|Historical fire regime||Frequent, lower-intensity surface fires maintain grasses and open stand structure; few barriers to fire spread||Infrequent, high-severity fires and patchy, mixed-severity fires||Infrequent high-severity fire. Significant barriers to fire spread: cliffs, canyons, exposed rock, topographic isolation|
|Impacts: Livestock and fire suppression||Increased density of younger trees, reduced ground cover, and higher-severity fires when they occur||Increased tree density, cover, and canopy closure; decreased shrub density; and larger higher-severity fires when they occur||Little impact to fire frequency and severity; understory species composition altered by livestock grazing|
Section 3: Pinyon Pine and Juniper Species
There are several species in each of the Pinus and Juniperus genera that comprise PJ woodlands and associated systems. There are eight species of true pinyon pine; four species of pinyon (no pine) species, and several bristlecone species. In the United States, there are three species of pinyon pines: single-leaf pinyon pine (Pinus monophylla), two-leaf or Colorado pinyon pine (Pinus edulis), and Mexican pinyon pine (Pinus cembroides). Overall, there are over fifty pinus species, six of which will be covered in this text.
|Single-leaf pinyon pine
|Two-leaf pinyon pine
(Colorado pinyon pine)
|Mexican Pinyon Pine
Species in the Pinus genus are evergreen trees native to the western United States and ranging in mature height from twenty-five to seventy feet, depending on species; they have long waxy needles in various arrangements and produce small roundish cones. This species is known for its small, round, edible nut production, which has been a dietary staple for many Native American tribes throughout the Southwest. Many people burn pinyon pine as firewood, as it burns hot and has a rich, fragment aroma. Although species in the Pinus genus provide habitat to a number of bird and animal species, most notably is the pinyon jay (Gymnorhinus cyanocephalus; figure 9.18), which nests in pinyon trees and feeds on the nuts. These jays are a threatened species due to habitat fragmentation as land managers have historically attempted to convert extensive areas of PJ systems to grazing lands.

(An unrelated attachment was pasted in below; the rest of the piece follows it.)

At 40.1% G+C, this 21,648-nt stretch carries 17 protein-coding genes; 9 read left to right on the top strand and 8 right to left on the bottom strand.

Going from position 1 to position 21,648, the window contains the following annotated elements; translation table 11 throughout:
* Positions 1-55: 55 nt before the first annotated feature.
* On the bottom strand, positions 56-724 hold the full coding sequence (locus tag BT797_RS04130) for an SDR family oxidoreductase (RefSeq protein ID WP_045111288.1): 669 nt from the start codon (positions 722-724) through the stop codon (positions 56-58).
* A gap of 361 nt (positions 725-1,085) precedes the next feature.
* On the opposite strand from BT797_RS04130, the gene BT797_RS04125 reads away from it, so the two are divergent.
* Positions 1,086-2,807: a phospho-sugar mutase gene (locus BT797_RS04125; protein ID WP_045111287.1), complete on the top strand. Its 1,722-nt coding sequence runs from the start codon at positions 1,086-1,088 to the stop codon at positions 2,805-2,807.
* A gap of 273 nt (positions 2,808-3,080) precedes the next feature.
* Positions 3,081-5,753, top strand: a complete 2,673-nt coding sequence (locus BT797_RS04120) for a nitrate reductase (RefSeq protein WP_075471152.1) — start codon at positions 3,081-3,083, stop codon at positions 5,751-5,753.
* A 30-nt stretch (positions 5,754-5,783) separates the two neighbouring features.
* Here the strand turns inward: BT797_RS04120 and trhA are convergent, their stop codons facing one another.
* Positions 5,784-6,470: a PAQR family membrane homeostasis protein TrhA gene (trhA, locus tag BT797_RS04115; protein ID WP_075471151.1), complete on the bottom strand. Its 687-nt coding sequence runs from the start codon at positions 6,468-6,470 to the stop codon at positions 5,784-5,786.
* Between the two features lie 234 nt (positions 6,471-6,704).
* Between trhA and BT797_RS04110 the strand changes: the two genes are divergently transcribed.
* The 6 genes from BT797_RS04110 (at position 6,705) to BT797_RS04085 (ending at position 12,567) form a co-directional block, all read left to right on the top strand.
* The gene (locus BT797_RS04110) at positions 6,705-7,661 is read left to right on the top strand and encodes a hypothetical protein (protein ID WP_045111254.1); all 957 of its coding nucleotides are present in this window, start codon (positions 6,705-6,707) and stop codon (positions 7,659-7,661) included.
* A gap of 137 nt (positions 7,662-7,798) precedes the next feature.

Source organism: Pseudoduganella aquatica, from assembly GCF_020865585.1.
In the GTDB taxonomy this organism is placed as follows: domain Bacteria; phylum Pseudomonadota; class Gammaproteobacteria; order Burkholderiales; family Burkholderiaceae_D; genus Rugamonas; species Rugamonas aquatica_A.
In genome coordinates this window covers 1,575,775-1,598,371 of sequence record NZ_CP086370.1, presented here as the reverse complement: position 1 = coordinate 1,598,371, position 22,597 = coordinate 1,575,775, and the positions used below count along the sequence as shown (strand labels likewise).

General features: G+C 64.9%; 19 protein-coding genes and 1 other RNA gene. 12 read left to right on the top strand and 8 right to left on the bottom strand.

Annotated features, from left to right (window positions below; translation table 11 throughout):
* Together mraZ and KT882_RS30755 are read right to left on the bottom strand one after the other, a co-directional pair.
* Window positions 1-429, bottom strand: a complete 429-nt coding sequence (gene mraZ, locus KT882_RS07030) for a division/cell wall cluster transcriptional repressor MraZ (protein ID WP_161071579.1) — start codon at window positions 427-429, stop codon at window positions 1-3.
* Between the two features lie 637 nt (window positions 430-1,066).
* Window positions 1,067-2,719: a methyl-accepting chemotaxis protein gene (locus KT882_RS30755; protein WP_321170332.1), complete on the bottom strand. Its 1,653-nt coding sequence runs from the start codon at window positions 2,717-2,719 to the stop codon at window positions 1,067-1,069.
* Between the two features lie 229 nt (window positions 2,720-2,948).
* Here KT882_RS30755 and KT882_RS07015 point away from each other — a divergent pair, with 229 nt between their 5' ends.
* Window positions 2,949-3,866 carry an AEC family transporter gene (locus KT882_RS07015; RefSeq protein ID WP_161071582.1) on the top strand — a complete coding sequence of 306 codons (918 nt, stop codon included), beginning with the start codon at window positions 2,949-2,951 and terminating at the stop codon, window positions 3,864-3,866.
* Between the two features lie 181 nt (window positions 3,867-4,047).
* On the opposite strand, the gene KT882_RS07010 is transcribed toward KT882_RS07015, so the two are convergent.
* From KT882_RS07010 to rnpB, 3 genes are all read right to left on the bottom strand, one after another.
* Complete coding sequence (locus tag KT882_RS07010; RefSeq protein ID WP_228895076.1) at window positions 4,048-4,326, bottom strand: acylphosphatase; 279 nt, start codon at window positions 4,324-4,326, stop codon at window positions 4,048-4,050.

Several of the more than fifty species in the Juniperus genus are found in the PJ systems of the western United States. See figure 9.19.
Species in the Juniperus genus range in mature height from thirty to seventy feet. Juniperus species are well known for slow growth habit, longevity, and distinctive twisting trunks (most species) of strong wood. The Juniperus genus includes some species that are monoecious (individual with both sexes) and others that are dioecious (single-sexed individuals). In some areas of the western United States, due to fire suppression and overgrazing, juniper is encroaching on grasslands and grass-shrub systems.
Both pinyon and juniper tree species are adapted to tolerate a broad range of environmental conditions, enabling them to compete with a variety of plant communities and achieve wide distribution. Both mature pinyon and juniper trees have rooting systems that allow them to tolerate low moisture levels by extracting moisture through an extensive network of both lateral and taproots root systems (figure 9.20).
The deep taproots access moisture deep belowground that other plants, such as shrubs and grass, are unable to access. Their lateral roots systems, which are close to the soil surface, access moisture from recent precipitation events. The juniper tree species tends to remain at lower elevation levels and can tolerate drought more efficiently than can the pinyon tree species.
Section 4: Succession and Retrogression in Pinyon-Juniper Ecosystems
Expansions and contractions of pinyon-juniper habitat can be driven by factors, or combinations of factors, such as climate, insects, disease, and fire frequency. Climate and fire also influence pinyon pine and juniper succession, since certain conditions are better than others for seed germination and seedling establishment.
Climate and Drought
Moisture availability and temperature are important factors influencing the expansion and decline of pinyon-juniper woodlands. Surges of pinyon pine and juniper seedling recruitment and growth generally correspond with periods of wet climatic conditions, creating higher-density stands with greater fuel continuity.